In one case, there was a mare who wouldn’t take a large ditch jump. After the rider tried unsuccessfully several times, Phillip hopped on. And through his aids, he told the mare exactly what he wanted — we’re going over that ditch! She wasn’t convinced. He used his leg. He used his stick. He let her canter in a tight circle around the ditch, but he never let her leave it. Then he took down the approach again. No dice! So back to the schooling exercises he went: leg, stick, circles both directions.
Then another approach from the opposite direction. And in the last few strides before the ditch, here came the big, demonstrative leg and stick aids together — not once, but with every one of the last three strides. There was no mistaking what he wanted out of this horse. And finally, she understood. They sailed beautifully over the jump. And as soon as her feet hit the ground on the other side, he immediately loosened the reins and patted her neck, rewarding her for figuring it out. Then he turned her around and did the same ditch several more times before letting her stop, and giving her back to her rider. When the rider then took the ditch, the mare took it easily, having learned what was expected.
World Class Grooming
As you know from a previous blog, I went to Emma Ford and Cat Hill’s clinic a couple of weeks earlier that goes with their new book, World Class Grooming. Tonight, they gave an abbreviated session, but they discussed the most important aspects of a groom’s job. They talked openly about some of their biggest challenges (like the gray horse who rolled in manure in his stall the night before a major competition). We talked about mistakes people make in grooming their own horses, and how to avoid those miscues. And we talked about the importance of keeping your horse as happy and healthy as possible — and not just to win international events.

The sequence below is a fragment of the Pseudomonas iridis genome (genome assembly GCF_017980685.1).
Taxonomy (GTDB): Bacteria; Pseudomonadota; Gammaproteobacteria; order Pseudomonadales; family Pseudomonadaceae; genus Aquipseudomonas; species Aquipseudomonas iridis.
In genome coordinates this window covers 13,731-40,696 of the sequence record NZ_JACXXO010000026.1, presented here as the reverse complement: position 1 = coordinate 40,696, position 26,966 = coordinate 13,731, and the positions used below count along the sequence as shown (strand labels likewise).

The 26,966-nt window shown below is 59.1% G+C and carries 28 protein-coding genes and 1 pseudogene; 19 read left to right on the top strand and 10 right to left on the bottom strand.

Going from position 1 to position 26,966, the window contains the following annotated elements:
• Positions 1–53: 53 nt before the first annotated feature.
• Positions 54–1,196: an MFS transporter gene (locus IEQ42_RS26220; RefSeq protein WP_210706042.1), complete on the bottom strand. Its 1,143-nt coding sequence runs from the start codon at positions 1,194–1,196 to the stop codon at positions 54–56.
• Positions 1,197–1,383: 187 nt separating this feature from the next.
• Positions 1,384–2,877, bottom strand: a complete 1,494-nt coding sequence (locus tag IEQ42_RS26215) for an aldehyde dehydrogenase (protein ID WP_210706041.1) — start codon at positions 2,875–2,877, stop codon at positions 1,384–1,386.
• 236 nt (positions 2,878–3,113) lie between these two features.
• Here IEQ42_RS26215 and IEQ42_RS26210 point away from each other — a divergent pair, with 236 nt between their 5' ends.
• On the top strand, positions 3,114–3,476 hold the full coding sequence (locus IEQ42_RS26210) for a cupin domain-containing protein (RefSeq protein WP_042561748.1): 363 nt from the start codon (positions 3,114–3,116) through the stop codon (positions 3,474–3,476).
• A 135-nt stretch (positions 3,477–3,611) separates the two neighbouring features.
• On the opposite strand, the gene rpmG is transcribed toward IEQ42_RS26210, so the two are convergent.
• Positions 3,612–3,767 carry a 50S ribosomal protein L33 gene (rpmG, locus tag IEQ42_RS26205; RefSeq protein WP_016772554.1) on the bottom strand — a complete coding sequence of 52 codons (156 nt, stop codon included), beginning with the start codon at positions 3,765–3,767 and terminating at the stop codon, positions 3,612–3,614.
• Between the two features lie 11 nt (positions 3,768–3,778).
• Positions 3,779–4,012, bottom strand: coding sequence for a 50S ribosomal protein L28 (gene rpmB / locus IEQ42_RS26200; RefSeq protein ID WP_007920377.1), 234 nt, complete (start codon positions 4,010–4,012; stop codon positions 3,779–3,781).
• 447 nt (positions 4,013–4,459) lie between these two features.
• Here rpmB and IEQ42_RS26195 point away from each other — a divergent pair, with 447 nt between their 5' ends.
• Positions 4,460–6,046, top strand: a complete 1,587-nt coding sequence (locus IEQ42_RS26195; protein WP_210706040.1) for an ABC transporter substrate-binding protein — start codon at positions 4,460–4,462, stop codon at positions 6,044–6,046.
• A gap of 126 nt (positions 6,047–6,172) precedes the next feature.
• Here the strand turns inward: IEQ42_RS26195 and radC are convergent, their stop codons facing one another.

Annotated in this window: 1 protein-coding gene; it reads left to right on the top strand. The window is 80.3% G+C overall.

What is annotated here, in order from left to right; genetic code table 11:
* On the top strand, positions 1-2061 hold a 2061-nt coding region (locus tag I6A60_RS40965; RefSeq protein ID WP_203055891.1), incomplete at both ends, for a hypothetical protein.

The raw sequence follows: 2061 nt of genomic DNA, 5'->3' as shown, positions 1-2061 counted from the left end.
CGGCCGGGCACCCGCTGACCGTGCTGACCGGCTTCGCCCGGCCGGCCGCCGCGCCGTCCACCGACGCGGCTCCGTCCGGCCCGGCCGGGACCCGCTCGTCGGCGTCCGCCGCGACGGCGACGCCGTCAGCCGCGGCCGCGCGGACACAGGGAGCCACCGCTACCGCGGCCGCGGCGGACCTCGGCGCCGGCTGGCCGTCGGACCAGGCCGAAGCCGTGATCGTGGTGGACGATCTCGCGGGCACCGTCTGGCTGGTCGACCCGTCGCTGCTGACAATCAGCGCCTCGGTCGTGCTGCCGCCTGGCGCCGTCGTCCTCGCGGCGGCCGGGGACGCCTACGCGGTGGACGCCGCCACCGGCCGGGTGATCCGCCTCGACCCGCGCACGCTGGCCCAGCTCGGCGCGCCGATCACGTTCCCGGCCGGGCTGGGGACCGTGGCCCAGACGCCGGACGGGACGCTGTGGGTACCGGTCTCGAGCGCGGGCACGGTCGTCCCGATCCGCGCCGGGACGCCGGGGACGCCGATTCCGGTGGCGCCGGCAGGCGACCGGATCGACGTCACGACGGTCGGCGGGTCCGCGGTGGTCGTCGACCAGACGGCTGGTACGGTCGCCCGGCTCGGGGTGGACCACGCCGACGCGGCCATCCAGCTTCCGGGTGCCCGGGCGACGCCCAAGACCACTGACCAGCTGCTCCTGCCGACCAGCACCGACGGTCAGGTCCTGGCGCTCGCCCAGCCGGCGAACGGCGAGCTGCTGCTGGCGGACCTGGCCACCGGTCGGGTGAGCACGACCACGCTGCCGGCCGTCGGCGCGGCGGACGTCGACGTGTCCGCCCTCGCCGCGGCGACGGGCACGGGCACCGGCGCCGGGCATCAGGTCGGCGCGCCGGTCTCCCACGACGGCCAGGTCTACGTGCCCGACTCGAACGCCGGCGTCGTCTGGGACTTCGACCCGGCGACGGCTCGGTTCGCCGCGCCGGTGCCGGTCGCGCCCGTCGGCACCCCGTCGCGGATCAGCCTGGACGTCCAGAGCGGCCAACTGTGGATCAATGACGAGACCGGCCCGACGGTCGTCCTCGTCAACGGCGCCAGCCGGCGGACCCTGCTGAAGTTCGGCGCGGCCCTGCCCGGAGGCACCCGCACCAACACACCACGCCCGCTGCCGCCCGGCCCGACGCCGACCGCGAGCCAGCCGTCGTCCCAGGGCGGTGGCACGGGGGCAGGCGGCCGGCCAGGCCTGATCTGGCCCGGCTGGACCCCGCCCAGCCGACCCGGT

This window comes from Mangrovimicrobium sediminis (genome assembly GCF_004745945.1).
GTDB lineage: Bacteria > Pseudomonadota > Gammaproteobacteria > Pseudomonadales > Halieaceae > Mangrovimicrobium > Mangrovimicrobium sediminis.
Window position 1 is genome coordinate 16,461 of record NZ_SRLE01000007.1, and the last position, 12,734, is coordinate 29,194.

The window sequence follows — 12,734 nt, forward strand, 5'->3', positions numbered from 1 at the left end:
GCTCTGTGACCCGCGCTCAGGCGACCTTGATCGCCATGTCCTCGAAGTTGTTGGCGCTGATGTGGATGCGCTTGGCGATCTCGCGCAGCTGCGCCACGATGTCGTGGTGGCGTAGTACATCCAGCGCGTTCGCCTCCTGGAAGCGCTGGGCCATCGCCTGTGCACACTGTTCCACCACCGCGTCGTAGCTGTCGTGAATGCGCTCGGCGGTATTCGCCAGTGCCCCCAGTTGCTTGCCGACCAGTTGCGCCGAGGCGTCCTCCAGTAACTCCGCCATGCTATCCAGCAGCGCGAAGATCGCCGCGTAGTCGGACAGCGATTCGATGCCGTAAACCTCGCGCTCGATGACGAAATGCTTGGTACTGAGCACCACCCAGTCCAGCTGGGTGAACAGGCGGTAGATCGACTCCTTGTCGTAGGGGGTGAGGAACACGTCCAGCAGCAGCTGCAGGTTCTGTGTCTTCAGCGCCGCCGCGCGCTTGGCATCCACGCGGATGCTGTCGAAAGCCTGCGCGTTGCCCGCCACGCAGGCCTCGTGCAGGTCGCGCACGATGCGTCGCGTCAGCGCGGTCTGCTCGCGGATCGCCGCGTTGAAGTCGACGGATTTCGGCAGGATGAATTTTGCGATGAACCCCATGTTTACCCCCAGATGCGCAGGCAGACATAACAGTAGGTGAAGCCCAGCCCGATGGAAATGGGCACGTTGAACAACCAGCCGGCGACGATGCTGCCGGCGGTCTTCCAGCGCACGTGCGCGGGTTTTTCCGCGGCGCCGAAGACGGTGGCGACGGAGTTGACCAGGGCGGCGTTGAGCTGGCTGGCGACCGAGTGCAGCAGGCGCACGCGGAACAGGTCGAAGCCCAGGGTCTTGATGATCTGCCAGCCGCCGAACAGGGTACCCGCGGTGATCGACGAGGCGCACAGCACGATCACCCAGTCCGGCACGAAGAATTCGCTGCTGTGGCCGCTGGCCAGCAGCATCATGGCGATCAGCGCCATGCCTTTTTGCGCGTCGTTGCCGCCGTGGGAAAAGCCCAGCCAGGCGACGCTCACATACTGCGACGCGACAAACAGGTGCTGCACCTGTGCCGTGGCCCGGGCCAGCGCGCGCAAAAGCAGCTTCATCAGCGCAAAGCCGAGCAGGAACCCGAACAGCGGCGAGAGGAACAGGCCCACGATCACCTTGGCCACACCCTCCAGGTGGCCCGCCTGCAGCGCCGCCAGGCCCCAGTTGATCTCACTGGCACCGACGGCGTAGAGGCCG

Emma told us about the personalities of the FEI horses she cares for. Cat talked about her transition from hunter/jumpers to eventers. It was a grand adventure through the lives of two super grooms!
Call It A Day
After a 16 hour day, including about three hours of riding, I finally made it back to the hotel. I think I was asleep before my head hit the pillow. It had to be. Tomorrow was to be another early day…